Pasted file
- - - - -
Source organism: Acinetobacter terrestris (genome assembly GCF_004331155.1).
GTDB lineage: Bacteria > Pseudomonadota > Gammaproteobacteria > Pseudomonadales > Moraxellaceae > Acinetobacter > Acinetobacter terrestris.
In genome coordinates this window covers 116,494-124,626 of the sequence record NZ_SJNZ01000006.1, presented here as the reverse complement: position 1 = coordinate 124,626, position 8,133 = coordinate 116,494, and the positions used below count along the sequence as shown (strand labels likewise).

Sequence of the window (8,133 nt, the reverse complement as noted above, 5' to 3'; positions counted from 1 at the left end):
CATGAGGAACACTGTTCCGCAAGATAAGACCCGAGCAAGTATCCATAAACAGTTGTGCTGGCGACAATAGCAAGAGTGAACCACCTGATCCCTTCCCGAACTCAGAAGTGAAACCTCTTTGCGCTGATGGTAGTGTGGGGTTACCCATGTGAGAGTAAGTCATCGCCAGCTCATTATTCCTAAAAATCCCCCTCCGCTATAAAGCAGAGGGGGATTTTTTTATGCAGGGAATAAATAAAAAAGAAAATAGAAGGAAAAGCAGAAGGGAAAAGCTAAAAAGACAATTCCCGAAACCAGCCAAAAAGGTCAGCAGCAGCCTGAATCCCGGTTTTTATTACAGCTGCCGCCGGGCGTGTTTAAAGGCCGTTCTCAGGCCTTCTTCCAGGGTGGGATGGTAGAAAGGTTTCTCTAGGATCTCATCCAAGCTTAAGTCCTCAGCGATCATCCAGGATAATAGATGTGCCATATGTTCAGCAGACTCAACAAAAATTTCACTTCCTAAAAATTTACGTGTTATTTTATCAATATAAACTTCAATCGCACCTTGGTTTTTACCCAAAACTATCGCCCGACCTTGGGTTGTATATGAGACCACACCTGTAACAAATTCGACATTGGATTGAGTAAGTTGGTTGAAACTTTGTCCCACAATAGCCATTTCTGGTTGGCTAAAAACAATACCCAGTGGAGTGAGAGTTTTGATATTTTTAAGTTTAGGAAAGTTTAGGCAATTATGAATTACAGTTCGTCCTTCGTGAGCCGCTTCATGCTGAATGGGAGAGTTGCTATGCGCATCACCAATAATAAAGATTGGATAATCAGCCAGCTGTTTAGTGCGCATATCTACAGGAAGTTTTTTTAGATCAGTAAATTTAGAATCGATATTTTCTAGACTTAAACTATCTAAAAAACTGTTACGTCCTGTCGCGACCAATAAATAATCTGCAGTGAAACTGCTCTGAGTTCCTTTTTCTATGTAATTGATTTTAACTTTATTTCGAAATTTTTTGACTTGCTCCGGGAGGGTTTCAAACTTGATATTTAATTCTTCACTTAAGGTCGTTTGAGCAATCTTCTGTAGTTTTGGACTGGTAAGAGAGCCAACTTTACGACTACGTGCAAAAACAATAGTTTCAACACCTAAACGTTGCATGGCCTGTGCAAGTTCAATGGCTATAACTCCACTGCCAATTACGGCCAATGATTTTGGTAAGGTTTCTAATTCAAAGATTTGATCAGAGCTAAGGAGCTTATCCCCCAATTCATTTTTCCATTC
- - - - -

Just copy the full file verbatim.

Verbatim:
Source organism: Acinetobacter terrestris (genome assembly GCF_004331155.1).
GTDB lineage: Bacteria > Pseudomonadota > Gammaproteobacteria > Pseudomonadales > Moraxellaceae > Acinetobacter > Acinetobacter terrestris.
In genome coordinates this window covers 116,494-124,626 of the sequence record NZ_SJNZ01000006.1, presented here as the reverse complement: position 1 = coordinate 124,626, position 8,133 = coordinate 116,494, and the positions used below count along the sequence as shown (strand labels likewise).

Sequence of the window (8,133 nt, the reverse complement as noted above, 5' to 3'; positions counted from 1 at the left end):
CATGAGGAACACTGTTCCGCAAGATAAGACCCGAGCAAGTATCCATAAACAGTTGTGCTGGCGACAATAGCAAGAGTGAACCACCTGATCCCTTCCCGAACTCAGAAGTGAAACCTCTTTGCGCTGATGGTAGTGTGGGGTTACCCATGTGAGAGTAAGTCATCGCCAGCTCATTATTCCTAAAAATCCCCCTCCGCTATAAAGCAGAGGGGGATTTTTTTATGCAGGGAATAAATAAAAAAGAAAATAGAAGGAAAAGCAGAAGGGAAAAGCTAAAAAGACAATTCCCGAAACCAGCCAAAAAGGTCAGCAGCAGCCTGAATCCCGGTTTTTATTACAGCTGCCGCCGGGCGTGTTTAAAGGCCGTTCTCAGGCCTTCTTCCAGGGTGGGATGGTAGAAAGGTTTCTCTAGGATCTCATCCAAGCTTAAGTCCTCAGCGATCATCCAGGATAATAGATGTGCCATATGTTCAGCAGACTCAACAAAAATTTCACTTCCTAAAAATTTACGTGTTATTTTATCAATATAAACTTCAATCGCACCTTGGTTTTTACCCAAAACTATCGCCCGACCTTGGGTTGTATATGAGACCACACCTGTAACAAATTCGACATTGGATTGAGTAAGTTGGTTGAAACTTTGTCCCACAATAGCCATTTCTGGTTGGCTAAAAACAATACCCAGTGGAGTGAGAGTTTTGATATTTTTAAGTTTAGGAAAGTTTAGGCAATTATGAATTACAGTTCGTCCTTCGTGAGCCGCTTCATGCTGAATGGGAGAGTTGCTATGCGCATCACCAATAATAAAGATTGGATAATCAGCCAGCTGTTTAGTGCGCATATCTACAGGAAGTTTTTTTAGATCAGTAAATTTAGAATCGATATTTTCTAGACTTAAACTATCTAAAAAACTGTTACGTCCTGTCGCGACCAATAAATAATCTGCAGTGAAACTGCTCTGAGTTCCTTTTTCTATGTAATTGATTTTAACTTTATTTCGAAATTTTTTGACTTGCTCCGGGAGGGTTTCAAACTTGATATTTAATTCTTCACTTAAGGTCGTTTGAGCAATCTTCTGTAGTTTTGGACTGGTAAGAGAGCCAACTTTACGACTACGTGCAAAAACAATAGTTTCAACACCTAAACGTTGCATGGCCTGTGCAAGTTCAATGGCTATAACTCCACTGCCAATTACGGCCAATGATTTTGGTAAGGTTTCTAATTCAAAGATTTGATCAGAGCTAAGGAGCTTATCCCCCAATTCATTTTTCCATTC